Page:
There are three moments in this story that we should pay attention to. First, even before Jesus arrives at Bethany, there is an interesting exchange between Jesus and his disciples. The disciples remind their teacher that the last time he was in Judea, the people there tried to kill him. The implication of the disciples is clear: “You probably shouldn’t go, because you might end up dead. Worse still, we might wind up dead!” Nevertheless, Jesus ignores the disciples’ fears, ignores the prospect of death, and travels to Bethany to meet his friend. The second moment we need to consider occurs when Jesus arrives. John tells us that Lazarus has been in the tomb for four days; he is, in other words, good and dead. The dead man’s sisters accost Jesus, telling him that if he had been there, their brother wouldn’t have died. In the same way, the crowds say, “This guy opened the eyes of the blind; certainly he could have restored Lazarus back to health, but here we are, mourning his death.” In response to all of this, John tells us that Jesus is greatly disturbed and begins to weep. The crowds assume that he is weeping for his friend, but it is pretty clear that Jesus is weeping for the people around the tomb, the people who are completely paralyzed by the death of Lazarus. Finally, notice that the climax of this story is not when Jesus calls Lazarus out of the tomb; rather, it is when Jesus tells the startled onlookers to “Unbind him, and let him go.”
These three moments in the story of Lazarus point to a meaning that goes beyond its surface. Sure, this is certainly a miraculous account of someone being raised from the dead, but there is far more to this story. Throughout most of John’s account, the people surrounding Jesus are paralyzed by their fear of death: the disciples don’t want to go to Judea because they are afraid they might die, Mary and Martha tell Jesus that he could have prevented Lazarus from dying if he had just been there, and the crowds are lingering around the tomb even four days after Lazarus’ funeral. For the most part, Jesus does not react to the fact that Lazarus has died; instead, he reacts to the fear of death exhibited by the people around him. He goes to Bethany in spite of the disciples’ warning, he tells Martha to trust even in the face of uncertainty, and he weeps because the crowds are imprisoned by their fear of death. And so, in the climactic moment of the story, Jesus tells the crowds around the tomb to unbind Lazarus, to free him from the prison of death, and by doing so he invites the people gathered around him to free themselves from fear, to let themselves be unbound from the specter of death. In his encounter with Lazarus, Jesus moves those around him not from sorrow to happiness, not from despair to hope, not even from death to life, but from fear to fearlessness.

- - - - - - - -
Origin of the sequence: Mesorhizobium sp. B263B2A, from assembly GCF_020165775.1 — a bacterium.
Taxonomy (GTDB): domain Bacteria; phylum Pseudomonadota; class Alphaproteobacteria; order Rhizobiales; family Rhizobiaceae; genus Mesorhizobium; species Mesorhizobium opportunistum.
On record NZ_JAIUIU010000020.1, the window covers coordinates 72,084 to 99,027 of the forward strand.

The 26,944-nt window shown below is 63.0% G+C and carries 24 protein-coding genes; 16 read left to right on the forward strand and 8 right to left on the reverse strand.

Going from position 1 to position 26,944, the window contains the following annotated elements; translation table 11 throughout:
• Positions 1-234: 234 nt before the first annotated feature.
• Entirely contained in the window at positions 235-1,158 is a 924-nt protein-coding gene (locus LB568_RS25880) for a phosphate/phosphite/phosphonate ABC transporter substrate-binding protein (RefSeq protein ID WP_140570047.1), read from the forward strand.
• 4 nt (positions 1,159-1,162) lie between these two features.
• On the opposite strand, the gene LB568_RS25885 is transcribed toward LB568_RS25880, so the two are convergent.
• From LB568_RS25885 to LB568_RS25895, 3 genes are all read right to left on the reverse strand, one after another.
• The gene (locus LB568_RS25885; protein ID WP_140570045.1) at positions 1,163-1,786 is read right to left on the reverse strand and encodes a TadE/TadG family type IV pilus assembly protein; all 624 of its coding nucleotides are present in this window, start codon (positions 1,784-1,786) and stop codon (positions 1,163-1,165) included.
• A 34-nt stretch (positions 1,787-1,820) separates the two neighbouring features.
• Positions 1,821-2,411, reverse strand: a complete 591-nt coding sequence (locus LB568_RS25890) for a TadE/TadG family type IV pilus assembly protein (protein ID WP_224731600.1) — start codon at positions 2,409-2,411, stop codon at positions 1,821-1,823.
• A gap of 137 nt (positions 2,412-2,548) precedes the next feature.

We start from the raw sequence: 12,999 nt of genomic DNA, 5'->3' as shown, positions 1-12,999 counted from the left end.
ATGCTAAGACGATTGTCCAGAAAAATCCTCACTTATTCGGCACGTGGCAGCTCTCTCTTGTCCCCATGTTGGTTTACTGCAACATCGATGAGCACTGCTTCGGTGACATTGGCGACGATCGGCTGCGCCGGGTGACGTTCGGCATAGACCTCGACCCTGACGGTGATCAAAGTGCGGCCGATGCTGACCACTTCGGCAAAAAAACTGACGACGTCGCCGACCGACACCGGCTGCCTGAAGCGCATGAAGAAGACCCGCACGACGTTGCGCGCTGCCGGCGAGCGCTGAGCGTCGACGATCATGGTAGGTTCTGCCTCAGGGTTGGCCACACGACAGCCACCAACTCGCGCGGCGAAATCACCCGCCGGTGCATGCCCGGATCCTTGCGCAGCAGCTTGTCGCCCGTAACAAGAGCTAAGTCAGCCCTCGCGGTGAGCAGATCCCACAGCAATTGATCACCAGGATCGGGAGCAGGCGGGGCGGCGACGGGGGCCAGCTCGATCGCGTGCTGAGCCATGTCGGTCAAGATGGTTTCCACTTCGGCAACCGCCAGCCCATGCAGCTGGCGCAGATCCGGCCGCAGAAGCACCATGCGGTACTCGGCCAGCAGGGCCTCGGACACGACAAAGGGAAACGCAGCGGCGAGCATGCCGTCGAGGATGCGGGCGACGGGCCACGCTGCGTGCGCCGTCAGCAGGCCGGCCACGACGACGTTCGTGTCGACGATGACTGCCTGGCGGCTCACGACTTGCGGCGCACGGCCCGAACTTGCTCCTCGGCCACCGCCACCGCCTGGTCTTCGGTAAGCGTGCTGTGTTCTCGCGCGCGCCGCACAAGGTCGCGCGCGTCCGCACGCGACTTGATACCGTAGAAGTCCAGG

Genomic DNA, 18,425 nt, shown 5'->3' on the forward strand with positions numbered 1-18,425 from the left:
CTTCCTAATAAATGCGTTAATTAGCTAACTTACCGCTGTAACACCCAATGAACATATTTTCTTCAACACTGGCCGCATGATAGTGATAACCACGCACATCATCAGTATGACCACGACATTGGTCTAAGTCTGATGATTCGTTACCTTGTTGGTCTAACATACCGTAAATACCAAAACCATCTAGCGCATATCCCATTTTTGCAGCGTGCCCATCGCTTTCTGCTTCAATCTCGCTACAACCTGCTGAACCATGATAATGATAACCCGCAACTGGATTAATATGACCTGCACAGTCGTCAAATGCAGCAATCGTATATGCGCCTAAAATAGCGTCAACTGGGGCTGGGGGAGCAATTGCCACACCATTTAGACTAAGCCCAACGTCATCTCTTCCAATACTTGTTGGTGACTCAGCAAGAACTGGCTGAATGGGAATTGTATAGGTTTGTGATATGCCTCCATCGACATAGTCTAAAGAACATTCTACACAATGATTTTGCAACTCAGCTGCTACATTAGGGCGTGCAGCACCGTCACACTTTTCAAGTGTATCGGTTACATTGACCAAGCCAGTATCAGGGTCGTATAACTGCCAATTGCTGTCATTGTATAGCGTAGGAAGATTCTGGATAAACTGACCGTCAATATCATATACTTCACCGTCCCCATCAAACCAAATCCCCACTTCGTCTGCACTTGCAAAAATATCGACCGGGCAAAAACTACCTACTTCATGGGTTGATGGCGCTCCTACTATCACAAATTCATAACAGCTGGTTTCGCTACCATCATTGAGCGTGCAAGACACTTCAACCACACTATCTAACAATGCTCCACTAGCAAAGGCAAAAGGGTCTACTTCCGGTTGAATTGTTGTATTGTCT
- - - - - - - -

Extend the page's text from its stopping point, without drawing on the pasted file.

Ultimately, this is why the raising of Lazarus impels the authorities to execute Jesus. As far as they’re concerned, the only unassailable power that tyrants have is the power to take people’s lives. This is why the preferred method of execution in the Roman Empire was crucifixion: by executing dissidents in a public and humiliating way, the Roman occupiers instilled fear among those who might want to rebel. But when Jesus comes along and liberates people from the fear of death, those in power are suddenly impotent; without the fear of death, tyrants have no power to control people. By freeing people from their prisons of fear, Jesus instilled fear among the authorities of this world, demonstrating to them that their power is ultimately fleeting and is coming to an end. By raising Lazarus from the dead and then going willingly to the cross, Jesus demonstrates to us that we have nothing to fear, that when we ground our lives in God, we are not enslaved to limits, but are empowered to embrace possibility.
There are many times in our lives that we are imprisoned by fear. Sometimes, we are afraid to try new things because we’re worried that we might fail. Sometimes, we are afraid to reach out to someone we’ve never met because we’re afraid we might be embarrassed. Sometimes, we’re willing to arm ourselves behind locked doors because of some vague fear of the unknown. But by raising Lazarus from the dead, Jesus reveals to us that our lives are not shaped by success or failure. By raising Lazarus from the dead, Jesus invites us to risk ourselves and be in relationship with those who are different than we are. By raising Lazarus from the dead, Jesus shows us that we have nothing to fear. In these final weeks of Lent, I encourage you to embrace this fearlessness, to turn away from perceived limits, and to acknowledge that anything is possible.